FAIRBANKS - Alaska's high latitude and cold weather may not protect residents from the typically temperate-dwelling West Nile virus.
A Fairbanks insect expert thinks the disease could arrive here in less than a decade on the wings of migratory birds.
"It may get up here before it gets across the Rocky Mountains, just because of the way the migratory patterns work," said Dr. James Kruse, a curator and entomologist at the University of Alaska Museum. "It could possibly take as long as seven or eight years."
While state officials aren't ready to sound the alarm about a potential outbreak, they're not ignoring the possibility either.
Health officials and Fish and Game staff are talking with officials in the Lower 48 about how their states are preparing for a potential outbreak, said Louisa Castrodale, an epidemiologist with the state Department of Health and Social Services.
One particular area of interest, she said, is developing a testing center in Alaska, home to two types of mosquitos that are carriers of the potentially deadly disease.
Kruse, the Fairbanks bug expert, stressed there's nothing for Alaskans to "freak out about." But he said the state's location does not isolate it from the virus, which has been found in European birds at latitudes similar to Alaska's.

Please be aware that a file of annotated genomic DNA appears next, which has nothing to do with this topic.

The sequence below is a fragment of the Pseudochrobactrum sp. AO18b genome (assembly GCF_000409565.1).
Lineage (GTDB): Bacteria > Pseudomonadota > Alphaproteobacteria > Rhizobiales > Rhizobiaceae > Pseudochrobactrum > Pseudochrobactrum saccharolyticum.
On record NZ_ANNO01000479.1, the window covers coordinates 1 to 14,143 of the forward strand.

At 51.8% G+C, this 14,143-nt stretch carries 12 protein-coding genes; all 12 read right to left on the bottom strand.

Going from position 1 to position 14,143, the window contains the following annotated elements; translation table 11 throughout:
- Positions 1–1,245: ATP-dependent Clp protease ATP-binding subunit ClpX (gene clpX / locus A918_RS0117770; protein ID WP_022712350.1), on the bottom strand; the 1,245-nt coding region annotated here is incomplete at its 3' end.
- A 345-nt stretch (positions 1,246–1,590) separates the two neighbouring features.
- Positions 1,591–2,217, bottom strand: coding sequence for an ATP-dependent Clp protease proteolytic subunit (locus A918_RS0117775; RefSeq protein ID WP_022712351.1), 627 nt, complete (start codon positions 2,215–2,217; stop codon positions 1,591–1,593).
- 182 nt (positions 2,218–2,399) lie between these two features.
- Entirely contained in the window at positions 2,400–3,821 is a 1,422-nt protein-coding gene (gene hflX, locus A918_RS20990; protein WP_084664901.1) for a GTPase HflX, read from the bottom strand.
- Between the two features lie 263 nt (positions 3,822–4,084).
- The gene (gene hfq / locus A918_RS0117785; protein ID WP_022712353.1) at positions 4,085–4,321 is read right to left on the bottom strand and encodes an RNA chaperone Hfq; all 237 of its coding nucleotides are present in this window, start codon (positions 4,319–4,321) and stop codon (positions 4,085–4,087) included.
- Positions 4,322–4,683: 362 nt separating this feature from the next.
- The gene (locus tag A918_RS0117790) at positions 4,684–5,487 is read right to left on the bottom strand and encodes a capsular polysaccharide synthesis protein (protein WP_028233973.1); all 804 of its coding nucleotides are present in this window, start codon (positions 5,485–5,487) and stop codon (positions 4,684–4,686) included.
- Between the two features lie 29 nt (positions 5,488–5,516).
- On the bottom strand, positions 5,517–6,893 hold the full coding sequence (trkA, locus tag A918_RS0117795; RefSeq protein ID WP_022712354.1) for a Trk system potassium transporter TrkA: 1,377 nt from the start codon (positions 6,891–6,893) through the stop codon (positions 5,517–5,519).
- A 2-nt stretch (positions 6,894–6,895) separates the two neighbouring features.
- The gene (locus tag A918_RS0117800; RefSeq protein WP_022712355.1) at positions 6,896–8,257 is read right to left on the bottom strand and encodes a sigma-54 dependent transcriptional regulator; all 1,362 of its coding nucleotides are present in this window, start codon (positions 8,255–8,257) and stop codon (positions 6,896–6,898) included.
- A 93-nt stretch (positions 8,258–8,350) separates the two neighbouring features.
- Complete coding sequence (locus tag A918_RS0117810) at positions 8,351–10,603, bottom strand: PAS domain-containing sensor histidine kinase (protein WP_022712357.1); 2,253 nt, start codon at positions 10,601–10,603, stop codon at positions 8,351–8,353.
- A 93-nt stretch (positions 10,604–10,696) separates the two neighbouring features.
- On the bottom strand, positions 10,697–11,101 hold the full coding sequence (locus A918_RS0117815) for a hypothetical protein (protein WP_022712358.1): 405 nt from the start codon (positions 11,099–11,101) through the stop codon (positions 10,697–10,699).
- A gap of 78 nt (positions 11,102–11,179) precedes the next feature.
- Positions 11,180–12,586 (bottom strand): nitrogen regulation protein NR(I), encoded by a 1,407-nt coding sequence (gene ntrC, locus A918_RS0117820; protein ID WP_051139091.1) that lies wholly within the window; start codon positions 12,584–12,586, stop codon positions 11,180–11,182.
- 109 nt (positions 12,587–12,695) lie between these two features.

More than 100 birds have been identified that carry the virus, and about 40 of them spend time in Alaska, Kruse said.
But if the birds do bring the virus to Alaska, a series of natural events must occur before exposure to humans becomes deadly, Castrodale said.
First, she said, a mosquito must bite an infected bird when the virus is in full swing. If the mosquito ingests enough infected blood, it then must transfer the virus to a human in time.
But the infected person might never know it, Castrodale said. "A lot of people probably become infected, but they don't become seriously ill."
According to the Centers for Disease Control and Prevention, fewer than 1 percent of people infected with West Nile virus develop severe illness. The virus becomes deadly when it causes encephalitis, a severe inflammation of the brain.
The virus has killed 26 people in the United States since it was first discovered in the country in 1999, according to the CDC.
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